Projected regional impacts of climate change
The report further explores the future impact of climate change across the globe through regional implications for specific sub-regions. For each of these sub-regions, the localized effect of incremental increases of global warming (1.5, 2, and 4 degrees Celsius respectively) on seasonal and annual temperature and precipitation is quantified, and other relevant outcomes due to these global temperature projections are described. Five of these global sub-regions are associated with the Middle East and North Africa region: the Mediterranean, the Sahara, the Arabian Peninsula, Western Central Asia, and the Arabian Sea.
Mediterranean (Coastal North Africa and Middle East)
The Mediterranean sub-region incorporates all coastal regions along the Mediterranean, including North Africa, the Middle East (the Levant), and Europe. This coastal band around the Mediterranean Sea (particularly in North Africa and the coastline between Egypt and Turkey) has already observed progressive intensification of droughts (hydrologically, ecologically, and agriculturally). Projections for this sub-region with more warming include further aridity and drought (due to less precipitation) that enhances fire weather conditions (and encourages the occurrence of wildfires). These projected outcomes are also coupled with significant sea level rise by mid-century at global warming that exceeds 2 degrees Celsius.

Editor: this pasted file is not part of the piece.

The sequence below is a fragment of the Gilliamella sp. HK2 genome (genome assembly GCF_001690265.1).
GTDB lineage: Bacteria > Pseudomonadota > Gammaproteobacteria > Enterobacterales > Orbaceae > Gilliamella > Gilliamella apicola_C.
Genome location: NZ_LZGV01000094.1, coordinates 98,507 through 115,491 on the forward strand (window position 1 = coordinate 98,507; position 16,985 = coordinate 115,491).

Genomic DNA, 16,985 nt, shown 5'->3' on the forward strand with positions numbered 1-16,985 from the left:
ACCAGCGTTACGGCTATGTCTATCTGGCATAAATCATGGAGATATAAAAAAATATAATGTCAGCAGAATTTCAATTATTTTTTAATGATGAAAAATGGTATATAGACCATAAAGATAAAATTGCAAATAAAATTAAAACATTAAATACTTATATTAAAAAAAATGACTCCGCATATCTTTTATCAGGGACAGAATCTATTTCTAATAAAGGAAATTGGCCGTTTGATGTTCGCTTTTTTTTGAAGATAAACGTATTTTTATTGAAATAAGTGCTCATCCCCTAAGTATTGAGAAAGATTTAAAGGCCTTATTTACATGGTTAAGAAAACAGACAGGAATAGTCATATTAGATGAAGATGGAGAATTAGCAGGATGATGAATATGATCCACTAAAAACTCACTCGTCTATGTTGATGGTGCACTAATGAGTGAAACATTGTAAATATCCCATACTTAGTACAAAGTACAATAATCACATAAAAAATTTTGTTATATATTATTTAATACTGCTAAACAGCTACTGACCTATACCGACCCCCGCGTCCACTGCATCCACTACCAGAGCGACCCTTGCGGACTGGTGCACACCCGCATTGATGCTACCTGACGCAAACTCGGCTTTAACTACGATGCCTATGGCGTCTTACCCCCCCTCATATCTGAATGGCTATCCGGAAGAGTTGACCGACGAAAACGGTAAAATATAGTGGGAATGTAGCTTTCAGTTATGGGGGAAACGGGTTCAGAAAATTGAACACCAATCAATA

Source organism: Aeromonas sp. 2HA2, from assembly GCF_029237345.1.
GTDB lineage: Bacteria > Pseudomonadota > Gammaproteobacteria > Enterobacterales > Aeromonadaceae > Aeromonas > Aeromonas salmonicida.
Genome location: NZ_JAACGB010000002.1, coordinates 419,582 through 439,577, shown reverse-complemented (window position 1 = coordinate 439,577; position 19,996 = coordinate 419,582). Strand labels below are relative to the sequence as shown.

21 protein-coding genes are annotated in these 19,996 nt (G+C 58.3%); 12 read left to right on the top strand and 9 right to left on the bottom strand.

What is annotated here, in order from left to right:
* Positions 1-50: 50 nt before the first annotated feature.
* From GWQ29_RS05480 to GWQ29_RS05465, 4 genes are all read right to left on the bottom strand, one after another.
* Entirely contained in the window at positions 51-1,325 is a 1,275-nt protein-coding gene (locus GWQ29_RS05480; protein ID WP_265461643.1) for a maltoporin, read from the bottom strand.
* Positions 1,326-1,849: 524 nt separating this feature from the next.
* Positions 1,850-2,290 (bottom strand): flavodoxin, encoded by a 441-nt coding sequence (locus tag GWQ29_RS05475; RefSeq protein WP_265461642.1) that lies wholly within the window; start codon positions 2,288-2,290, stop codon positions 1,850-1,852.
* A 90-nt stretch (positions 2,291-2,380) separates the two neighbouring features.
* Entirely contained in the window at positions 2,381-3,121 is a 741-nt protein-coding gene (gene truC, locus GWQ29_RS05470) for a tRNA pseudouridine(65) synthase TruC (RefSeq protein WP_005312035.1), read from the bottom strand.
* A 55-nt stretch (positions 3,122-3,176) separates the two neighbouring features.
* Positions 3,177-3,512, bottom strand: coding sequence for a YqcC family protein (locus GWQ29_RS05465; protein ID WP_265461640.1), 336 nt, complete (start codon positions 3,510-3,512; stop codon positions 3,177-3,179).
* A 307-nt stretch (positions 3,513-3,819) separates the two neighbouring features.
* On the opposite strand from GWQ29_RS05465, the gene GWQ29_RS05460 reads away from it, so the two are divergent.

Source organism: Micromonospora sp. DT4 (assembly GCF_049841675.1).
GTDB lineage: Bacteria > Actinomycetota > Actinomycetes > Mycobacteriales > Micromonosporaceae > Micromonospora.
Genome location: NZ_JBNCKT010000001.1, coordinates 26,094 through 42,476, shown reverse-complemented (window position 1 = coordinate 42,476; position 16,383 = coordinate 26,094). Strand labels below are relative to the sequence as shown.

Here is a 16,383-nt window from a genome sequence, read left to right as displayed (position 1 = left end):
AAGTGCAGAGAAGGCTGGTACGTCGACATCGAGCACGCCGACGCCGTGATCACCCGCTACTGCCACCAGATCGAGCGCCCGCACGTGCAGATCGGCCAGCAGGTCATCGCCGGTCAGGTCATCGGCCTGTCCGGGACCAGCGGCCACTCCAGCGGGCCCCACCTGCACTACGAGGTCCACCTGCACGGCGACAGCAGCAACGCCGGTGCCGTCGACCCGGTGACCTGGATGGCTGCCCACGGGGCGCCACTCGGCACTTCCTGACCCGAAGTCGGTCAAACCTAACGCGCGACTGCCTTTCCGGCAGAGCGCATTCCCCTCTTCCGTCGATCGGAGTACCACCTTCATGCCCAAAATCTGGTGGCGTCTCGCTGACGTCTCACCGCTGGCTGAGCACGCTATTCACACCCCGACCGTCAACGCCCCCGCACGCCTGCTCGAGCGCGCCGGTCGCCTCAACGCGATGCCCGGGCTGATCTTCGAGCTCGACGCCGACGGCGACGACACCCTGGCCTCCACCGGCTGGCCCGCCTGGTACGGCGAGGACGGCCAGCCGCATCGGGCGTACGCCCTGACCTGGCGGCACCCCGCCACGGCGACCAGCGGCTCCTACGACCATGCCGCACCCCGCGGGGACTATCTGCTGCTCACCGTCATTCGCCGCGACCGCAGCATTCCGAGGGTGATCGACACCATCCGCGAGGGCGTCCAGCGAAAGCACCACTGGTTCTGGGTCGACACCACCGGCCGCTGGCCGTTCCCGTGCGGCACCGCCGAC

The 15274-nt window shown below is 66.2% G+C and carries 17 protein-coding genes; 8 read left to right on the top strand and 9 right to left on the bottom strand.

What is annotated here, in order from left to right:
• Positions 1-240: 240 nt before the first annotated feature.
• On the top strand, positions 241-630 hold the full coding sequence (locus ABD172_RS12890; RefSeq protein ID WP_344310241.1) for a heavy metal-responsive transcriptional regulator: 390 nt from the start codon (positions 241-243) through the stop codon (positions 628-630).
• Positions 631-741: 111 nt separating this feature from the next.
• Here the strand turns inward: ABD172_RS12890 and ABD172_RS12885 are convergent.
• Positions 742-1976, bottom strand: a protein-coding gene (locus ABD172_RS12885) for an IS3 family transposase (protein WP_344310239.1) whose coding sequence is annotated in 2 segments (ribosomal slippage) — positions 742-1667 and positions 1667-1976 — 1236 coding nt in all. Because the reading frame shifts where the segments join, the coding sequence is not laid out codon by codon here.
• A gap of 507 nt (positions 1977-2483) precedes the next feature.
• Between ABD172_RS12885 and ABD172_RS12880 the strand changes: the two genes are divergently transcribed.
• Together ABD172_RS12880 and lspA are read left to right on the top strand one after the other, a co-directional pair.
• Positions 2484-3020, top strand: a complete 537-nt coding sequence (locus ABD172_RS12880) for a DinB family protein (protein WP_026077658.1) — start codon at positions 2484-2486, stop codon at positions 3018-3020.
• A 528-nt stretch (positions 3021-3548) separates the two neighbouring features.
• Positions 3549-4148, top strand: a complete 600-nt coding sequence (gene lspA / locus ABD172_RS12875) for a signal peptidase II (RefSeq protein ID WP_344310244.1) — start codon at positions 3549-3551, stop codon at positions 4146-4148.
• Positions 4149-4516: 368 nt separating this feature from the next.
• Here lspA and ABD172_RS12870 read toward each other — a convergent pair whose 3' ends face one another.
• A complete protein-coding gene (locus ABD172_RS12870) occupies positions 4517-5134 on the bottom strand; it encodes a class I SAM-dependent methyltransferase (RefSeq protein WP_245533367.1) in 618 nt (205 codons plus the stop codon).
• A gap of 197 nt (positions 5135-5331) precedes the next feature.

Sahara (North Africa)
The Sahara sub-region extends from Mauritania to Sudan and from the Sahel to the north of the continent (excluding the coastal regions along the Mediterranean). While surface temperatures for this traditionally arid region are expected to increase, heavy precipitation is also likely to occur with greater frequency. This intensity of precipitation activity will also generate more flooding events for this region.